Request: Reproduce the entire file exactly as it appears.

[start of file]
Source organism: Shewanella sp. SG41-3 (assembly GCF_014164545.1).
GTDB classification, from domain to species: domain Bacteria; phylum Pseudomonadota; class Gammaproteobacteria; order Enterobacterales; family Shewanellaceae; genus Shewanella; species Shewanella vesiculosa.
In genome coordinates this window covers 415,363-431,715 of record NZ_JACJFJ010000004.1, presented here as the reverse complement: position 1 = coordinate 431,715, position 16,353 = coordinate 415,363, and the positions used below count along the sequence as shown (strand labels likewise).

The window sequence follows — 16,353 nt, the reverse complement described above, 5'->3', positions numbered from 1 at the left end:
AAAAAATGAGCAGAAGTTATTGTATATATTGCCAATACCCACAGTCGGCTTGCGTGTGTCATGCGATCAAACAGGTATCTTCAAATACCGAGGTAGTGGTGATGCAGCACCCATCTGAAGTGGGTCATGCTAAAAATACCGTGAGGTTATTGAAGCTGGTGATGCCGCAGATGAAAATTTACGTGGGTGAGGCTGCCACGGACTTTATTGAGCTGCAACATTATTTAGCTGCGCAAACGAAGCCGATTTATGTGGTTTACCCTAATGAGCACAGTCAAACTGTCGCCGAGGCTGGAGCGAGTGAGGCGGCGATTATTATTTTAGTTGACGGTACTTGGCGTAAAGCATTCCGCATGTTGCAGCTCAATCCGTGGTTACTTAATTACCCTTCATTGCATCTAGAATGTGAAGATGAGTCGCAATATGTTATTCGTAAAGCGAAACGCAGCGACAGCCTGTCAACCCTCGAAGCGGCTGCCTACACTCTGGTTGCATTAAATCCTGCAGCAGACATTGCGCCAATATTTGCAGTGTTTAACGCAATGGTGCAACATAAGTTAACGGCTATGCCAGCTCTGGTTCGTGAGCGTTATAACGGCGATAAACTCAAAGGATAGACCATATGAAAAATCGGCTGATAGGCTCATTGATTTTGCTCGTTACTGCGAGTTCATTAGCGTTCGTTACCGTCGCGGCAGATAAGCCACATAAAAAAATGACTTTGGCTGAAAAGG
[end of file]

Source organism: Shewanella sp. SG41-3 (assembly GCF_014164545.1).
GTDB classification, from domain to species: domain Bacteria; phylum Pseudomonadota; class Gammaproteobacteria; order Enterobacterales; family Shewanellaceae; genus Shewanella; species Shewanella vesiculosa.
In genome coordinates this window covers 415,363-431,715 of record NZ_JACJFJ010000004.1, presented here as the reverse complement: position 1 = coordinate 431,715, position 16,353 = coordinate 415,363, and the positions used below count along the sequence as shown (strand labels likewise).

The window sequence follows — 16,353 nt, the reverse complement described above, 5'->3', positions numbered from 1 at the left end:
AAAAAATGAGCAGAAGTTATTGTATATATTGCCAATACCCACAGTCGGCTTGCGTGTGTCATGCGATCAAACAGGTATCTTCAAATACCGAGGTAGTGGTGATGCAGCACCCATCTGAAGTGGGTCATGCTAAAAATACCGTGAGGTTATTGAAGCTGGTGATGCCGCAGATGAAAATTTACGTGGGTGAGGCTGCCACGGACTTTATTGAGCTGCAACATTATTTAGCTGCGCAAACGAAGCCGATTTATGTGGTTTACCCTAATGAGCACAGTCAAACTGTCGCCGAGGCTGGAGCGAGTGAGGCGGCGATTATTATTTTAGTTGACGGTACTTGGCGTAAAGCATTCCGCATGTTGCAGCTCAATCCGTGGTTACTTAATTACCCTTCATTGCATCTAGAATGTGAAGATGAGTCGCAATATGTTATTCGTAAAGCGAAACGCAGCGACAGCCTGTCAACCCTCGAAGCGGCTGCCTACACTCTGGTTGCATTAAATCCTGCAGCAGACATTGCGCCAATATTTGCAGTGTTTAACGCAATGGTGCAACATAAGTTAACGGCTATGCCAGCTCTGGTTCGTGAGCGTTATAACGGCGATAAACTCAAAGGATAGACCATATGAAAAATCGGCTGATAGGCTCATTGATTTTGCTCGTTACTGCGAGTTCATTAGCGTTCGTTACCGTCGCGGCAGATAAGCCACATAAAAAAATGACTTTGGCTGAAAAGG